An old man, Mr. Blank, wakes up in a small room. He is disoriented and remembers almost nothing about himself and his life. “What he knows is that his heart is filled with an implacable sense of guilt,” we learn early on. “At the same time, he can’t escape the feeling that he is the victim of a terrible injustice.” A cavalcade of strange characters—a few of whom he vaguely recalls—will enter Mr. Blank’s room before the day is done and variously bathe, feed, and medicate him. Also, an unfinished manuscript has been left for him to read. Travels in the Scriptorium qualifies as one of those curious instances in which exegesis proves more engaging than the novel itself, a sad commentary on its lack of straightforward storytelling. The characters, some of whom resent Mr. Blank for having sent them on dangerous “missions,” are all drawn from Auster’s previous novels. Absent knowledge of this feeble inside joke, you’ll be hard-pressed to understand what the fuss is about. Even then, this book is like an anemic episode of a daytime soap opera, bloated with famous guest stars in the vain hope of enlivening the proceedings. The story’s import concerns the moral responsibility of the writer. Mr. Blank believes that “if you want to tell a good story, you can’t show any pity.” Yet if this is true, can a writer be a moral person? Does Mr. Blank (read: Auster) owe anything to the people he has created and so often imperiled or even killed off? His lawyer Daniel Quinn (from City of Glass), ominously informs him that “many charges have been filed against you.” It may be why he is asked to complete an unfinished manuscript. The fictional story, by John Trause (the novelist in Auster’s Oracle Night whose last name is an anagram of “Auster”), depicts a country resembling 19th-century America that’s plotting the destruction of its indigenous population. Will Mr. Blank again recklessly endanger characters he helps bring to life? This may sound like a provocative premise, but you’ve seen it all before. Instead of the inmates taking over the asylum, the characters give their capricious author a taste of his own medicine. Now he must think of how to escape and whether such a thing is possible given that he is but a pawn in the hands of a higher power. Throughout the slim book, Mr. Blank worries that the door to his room is locked but dares not investigate for fear of confirming his suspicion. The locked room is one of Auster’s favorite tropes; in his eyes, it represents the metaphysical nexus between a writer and his fiction. An anguished Blue in Auster’s Ghosts is assailed by the question, “How to get out of the room that is the book that will go on being written for as long as he stays in the room?” A fitting rejoinder to Auster’s claustrophobic obsession: How to go on reading the book that will continue to be about a room as long as I keep reading? Indeed, it’s high time Paul Auster plucked up his courage, knocked down that locked door, and strode into a world that is itself fraught with crises of individual morality and authorial responsibility.
By Britt Peterson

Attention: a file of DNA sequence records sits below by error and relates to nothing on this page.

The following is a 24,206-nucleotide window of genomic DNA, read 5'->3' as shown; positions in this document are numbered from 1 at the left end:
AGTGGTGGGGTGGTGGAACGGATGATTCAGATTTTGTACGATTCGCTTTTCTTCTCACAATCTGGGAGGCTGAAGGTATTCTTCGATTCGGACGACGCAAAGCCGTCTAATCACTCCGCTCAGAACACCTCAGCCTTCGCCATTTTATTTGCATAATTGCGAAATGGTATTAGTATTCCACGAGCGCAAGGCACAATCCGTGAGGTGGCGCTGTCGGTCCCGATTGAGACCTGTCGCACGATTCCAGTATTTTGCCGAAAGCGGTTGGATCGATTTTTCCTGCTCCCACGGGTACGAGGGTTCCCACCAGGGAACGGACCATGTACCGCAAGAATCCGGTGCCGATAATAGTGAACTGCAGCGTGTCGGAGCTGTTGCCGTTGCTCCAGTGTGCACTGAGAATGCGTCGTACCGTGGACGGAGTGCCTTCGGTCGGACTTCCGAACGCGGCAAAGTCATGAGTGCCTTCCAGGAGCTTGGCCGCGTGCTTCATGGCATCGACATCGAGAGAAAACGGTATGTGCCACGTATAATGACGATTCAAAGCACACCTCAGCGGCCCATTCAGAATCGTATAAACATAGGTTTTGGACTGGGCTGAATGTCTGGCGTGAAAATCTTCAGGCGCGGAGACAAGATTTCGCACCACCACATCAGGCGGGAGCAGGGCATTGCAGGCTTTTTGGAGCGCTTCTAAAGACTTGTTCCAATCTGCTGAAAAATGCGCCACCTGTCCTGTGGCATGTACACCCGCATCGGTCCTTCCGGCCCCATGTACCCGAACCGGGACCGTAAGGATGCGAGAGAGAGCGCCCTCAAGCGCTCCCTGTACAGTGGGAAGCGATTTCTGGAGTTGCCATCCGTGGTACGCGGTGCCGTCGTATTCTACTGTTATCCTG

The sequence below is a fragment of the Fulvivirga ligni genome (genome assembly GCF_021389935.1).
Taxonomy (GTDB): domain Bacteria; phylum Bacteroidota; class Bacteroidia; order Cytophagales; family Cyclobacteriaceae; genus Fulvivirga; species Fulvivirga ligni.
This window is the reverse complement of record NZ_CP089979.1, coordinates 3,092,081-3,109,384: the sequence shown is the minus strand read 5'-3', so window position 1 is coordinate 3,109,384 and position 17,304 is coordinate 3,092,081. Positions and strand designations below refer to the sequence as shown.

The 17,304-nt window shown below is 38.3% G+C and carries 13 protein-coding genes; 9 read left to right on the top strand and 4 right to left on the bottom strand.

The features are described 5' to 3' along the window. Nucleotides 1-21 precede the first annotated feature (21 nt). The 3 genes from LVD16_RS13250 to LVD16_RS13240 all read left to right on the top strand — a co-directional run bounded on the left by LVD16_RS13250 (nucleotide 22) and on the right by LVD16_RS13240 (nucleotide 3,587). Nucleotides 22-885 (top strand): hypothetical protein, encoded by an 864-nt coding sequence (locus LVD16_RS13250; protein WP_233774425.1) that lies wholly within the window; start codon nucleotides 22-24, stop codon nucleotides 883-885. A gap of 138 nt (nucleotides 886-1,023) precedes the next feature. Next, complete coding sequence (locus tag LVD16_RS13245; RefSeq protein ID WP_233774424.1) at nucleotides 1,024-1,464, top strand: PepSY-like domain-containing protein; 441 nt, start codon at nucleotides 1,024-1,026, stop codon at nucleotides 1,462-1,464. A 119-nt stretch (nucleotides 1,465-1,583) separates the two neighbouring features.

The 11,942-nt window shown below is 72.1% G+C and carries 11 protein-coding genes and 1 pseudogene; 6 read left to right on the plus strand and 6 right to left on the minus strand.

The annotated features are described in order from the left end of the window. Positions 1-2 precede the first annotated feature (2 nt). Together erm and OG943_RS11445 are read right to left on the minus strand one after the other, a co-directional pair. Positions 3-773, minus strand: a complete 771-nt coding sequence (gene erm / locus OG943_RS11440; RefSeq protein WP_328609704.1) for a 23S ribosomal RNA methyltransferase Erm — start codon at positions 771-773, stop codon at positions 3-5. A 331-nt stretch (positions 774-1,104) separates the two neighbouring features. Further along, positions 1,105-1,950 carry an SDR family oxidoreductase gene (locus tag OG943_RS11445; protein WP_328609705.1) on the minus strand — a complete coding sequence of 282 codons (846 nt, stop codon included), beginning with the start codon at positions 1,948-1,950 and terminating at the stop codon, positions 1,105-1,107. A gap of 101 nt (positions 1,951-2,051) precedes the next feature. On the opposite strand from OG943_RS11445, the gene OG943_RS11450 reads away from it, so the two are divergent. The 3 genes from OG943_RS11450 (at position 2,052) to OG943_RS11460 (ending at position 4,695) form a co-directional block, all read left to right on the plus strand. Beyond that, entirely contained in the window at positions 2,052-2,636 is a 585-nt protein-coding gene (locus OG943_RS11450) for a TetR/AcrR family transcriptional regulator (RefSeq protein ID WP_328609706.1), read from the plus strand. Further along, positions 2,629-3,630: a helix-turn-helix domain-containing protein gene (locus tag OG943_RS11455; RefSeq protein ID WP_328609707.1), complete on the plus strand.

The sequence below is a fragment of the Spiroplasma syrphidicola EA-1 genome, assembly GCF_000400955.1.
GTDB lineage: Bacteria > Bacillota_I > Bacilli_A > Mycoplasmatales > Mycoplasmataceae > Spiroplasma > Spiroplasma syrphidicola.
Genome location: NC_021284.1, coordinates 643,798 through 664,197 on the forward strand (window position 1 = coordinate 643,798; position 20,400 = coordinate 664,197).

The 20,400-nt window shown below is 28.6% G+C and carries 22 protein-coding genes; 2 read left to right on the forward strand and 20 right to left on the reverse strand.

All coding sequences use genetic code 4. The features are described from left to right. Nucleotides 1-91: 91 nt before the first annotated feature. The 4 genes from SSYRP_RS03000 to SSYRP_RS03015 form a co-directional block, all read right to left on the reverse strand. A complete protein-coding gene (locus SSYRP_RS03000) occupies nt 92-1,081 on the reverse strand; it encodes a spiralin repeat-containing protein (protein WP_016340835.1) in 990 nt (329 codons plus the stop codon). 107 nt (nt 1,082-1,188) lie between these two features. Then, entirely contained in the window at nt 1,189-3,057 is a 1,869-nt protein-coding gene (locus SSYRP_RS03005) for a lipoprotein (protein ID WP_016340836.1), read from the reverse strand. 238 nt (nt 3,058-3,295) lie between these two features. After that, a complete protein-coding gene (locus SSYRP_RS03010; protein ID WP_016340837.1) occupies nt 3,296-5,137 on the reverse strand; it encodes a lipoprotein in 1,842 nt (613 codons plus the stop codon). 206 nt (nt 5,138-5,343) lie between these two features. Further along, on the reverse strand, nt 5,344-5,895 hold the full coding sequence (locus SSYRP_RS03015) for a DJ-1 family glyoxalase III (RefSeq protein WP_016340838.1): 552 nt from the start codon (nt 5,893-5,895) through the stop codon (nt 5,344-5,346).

The Welsh are the Poles of the United Kingdom. Annexed by the English in 1284 after the death of the aptly named Llywelyn the Last, the Welsh have since endured centuries of imperialism and jokes about manly men, nervous sheep, and sheep-faced women. A Welsh nationalist movement took root during the 20th century, leading to the formation of an independent Welsh government in 1999, but the Welsh–English relationship remains fraught with mutual disdain: The two lands are like an estranged couple living in the same house, year after miserable year. Peter Ho Davies may be the ideal chronicler of the collective, large-scale antipathies that simulate the antipathies within a family; his new novel, The Welsh Girl, skillfully jousts with the competing, mirroring tensions of nationalism and familial loyalty in a World War II–era Welsh village. Davies is half-Welsh, half-Chinese; in his two previously published story collections, he seemed as much of an insider in mid-century north Wales as he did in modern-day Arizona, colonial Malaya, lower-middle-class England, or Butch Cassidy and the Sundance Kid’s Patagonia. For Davies, we are all one family, and the world is our kitchen table—and all of Davies’ family stories end happily, if with enough underlying bitterness and regret to keep things interesting. The enemy is never the “other” but our own hesitancy in embracing the other. Davies’ one-world sensibility is both a strength and a liability in The Welsh Girl. The perspective of the novel’s central narrative is split between Esther (the Welsh girl of the title), a barmaid who is raped by an English soldier and must decide what to do with the baby, and Karsten, a German POW who is detained for a while in her sheep-herding village. The romantic story of their transcultural encounter is framed and paralleled by a plotline featuring Rotheram, a German Jew assigned to interrogate Rudolf Hess, who’s languishing in a Welsh farmhouse before his trial at Nuremberg. The best sections of the novel, which brim with evidence that Davies is an accomplished scholar of the human family unit, are those between actual relatives or people molded into close relations by the war: Esther and the evacuated English boy who moves in with her and her father; Karsten and his fellow prisoner; and Esther’s two mother figures—a jaded BBC actress and a local schoolteacher. The evolution of Esther’s relationship with her father, as she comes to discard his misogynistic form of Welsh nationalism and develop her own, anchors the narrative, and Karsten’s letters from and to his mother in Germany perfectly handle tones of guilt, shame, and affection. But The Welsh Girl pales when these family ties are background to the war scenes, which are insufficiently vivid. Davies doesn’t manage to make us feel like we’ve been shelled by faceless enemies, rounded up into cages, or beaten until our bones snap—his writing is too delicate, perhaps too kind, to deliver these harsh acts convincingly. He never dumps us as deep into the grime as the subject matter requires. Davies’ craftsmanship never abates; he simply seems more at ease with close-knit, actual families than with the divided family, writ large, that was Wales, England, and Europe after World War II.